by LR Hudgins
We inherit more than genes from our parents and grandparents
|We are our parents. Not in a literal sense, but in the way that we inherit their aspirations and talents. Even when we are not aware of it, we reflect their silent wishes, and make decisions based on their hopes. I recently discovered how many of my own dreams and desires are really based on those of the generations that went before me.
My paternal grandfather always wanted a Nash automobile. It was the 1930s, and in his mind, the Nash was THE car to own. Because of the Great Depression, he never had the chance to buy one, but when my father grew up, he purchased a Nash – because it was what his father wanted.
Grandfather also wanted to be a chess champion, but his lack of ability to play chess was an obstacle he never overcame. My own father eventually learned to play chess rather well, studying the moves of chess masters the word over. He taught my sister and I to play the game, improving our strategic abilities, and improving our logical mind. The dreams of our grandfather helped to shape us in ways he could never have envisioned.
We adopt the "sense of place" borne by our parents. My grandfather was always moving – he must have been part gypsy, I think. He worked on the railroad – even built the train system inside the Radford Army Arsenal. (See "Larger then Life," below). And like his father, my Dad traveled when he was a young man – Alaska, Louisiana, and California. He traveled to the Pacific in World War II and saw the horrifying reality of war. At the age of 42, Dad went around the world – an accomplishment in anyone’s book. When he retired, he went to work on the railroad - like his father.
Now, I have taken up the baton and continued the familial race to some unknown record. I have had 56 addresses in my 51 years. I have traveled to 12% of the world, lived on 3 continents (and 2 islands), and would rather travel by train than perhaps any other conveyance. The sense of wanderlust was there from the day I took my first breath.... a genetic predisposition to roam, a built-in compass, and a sense of adventure.
Through it all, there is a part of my mother as well - My mother always seemed to seek a place of refuge as her home. I have found mine on the side of mountains, nears rivers and lakes, in the woods of New England, making each place that I live a sanctuary - somewhere to get away from the world. There is still so much of the world I want to see; but when I get home, I want to get away from it. It is sometimes difficult to find balance in the disparity between my parents' viewpoints as I walk through each day of my own life.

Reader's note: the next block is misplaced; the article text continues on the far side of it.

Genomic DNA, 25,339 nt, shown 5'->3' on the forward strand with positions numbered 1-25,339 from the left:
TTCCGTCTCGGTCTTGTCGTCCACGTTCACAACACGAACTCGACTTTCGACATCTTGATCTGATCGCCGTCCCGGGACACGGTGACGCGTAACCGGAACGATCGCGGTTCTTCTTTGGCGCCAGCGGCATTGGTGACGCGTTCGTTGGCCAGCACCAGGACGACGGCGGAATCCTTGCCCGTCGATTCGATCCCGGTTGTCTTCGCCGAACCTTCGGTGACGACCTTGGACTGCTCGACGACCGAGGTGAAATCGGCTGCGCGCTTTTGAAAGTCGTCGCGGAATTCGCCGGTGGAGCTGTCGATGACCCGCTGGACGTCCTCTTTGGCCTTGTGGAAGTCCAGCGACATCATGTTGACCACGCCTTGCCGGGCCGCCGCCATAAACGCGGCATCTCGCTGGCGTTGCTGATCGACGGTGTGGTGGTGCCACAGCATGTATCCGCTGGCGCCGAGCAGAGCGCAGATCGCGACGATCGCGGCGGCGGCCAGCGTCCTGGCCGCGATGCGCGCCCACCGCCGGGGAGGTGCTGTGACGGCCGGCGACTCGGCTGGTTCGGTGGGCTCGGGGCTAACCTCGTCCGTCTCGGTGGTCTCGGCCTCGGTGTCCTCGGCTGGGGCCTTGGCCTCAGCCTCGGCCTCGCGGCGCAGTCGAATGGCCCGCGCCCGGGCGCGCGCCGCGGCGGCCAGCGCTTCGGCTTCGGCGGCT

The hopes of our parents are somehow infused into us; we can find ourselves striving to achieve a goal without knowing the source of that desire. My father wanted to graduate from college – in particular, he wanted to be a lawyer like his uncle, Ernest Williams. He took law courses, and was a police officer for many years, but the degree eluded him. When I grew up, I went to the best school we could afford, and graduated – then went on to get more degrees, just because it was what I wanted to do. Yet it’s as though my father wished so hard for something that it transferred into my genetic makeup. I often wonder where his dreams stop and my own desires begin.
Our inner voice can also come from our parents. My mother loved poetry, and read it to us when we were kids. I often find myself writing down my thoughts in prose or free verse - because it somehow makes it more soothing. My father is a song writer – and I have his talent for creating whimsical lyrics that poke fun at the world around us. My father and grandmother were both gifted musicians, and Dad could play any instrument he attempted. My sister Andrea accepted that gift – and has touched countless lives with her music.
My mother is a healer, and has a highly developed intuitive ability. I watched her cure the woes of stray dogs, dying plants and ailing family members. Her natural sense of balance and kindness of spirit drove her to find the life spirit in each being. She has managed to stay healthy without many medications - a miracle in this pill-driven society. Both my sister and I found our way into the medical field at one time or another, and when it came time to heal our afflictions, we sought both traditional and modern techniques to cure them. Our mother's touch can soothe and cure, and we aspire to do the same in our own lives.
So - we continue to walk in the footsteps of our parents and grandparents. We buy their cars, graduate from the college of their dreams, live in their ideal house, and impart their wisdom. If we are lucky, they only wished for the best in life. Or at the very least, that they dreamed of something more.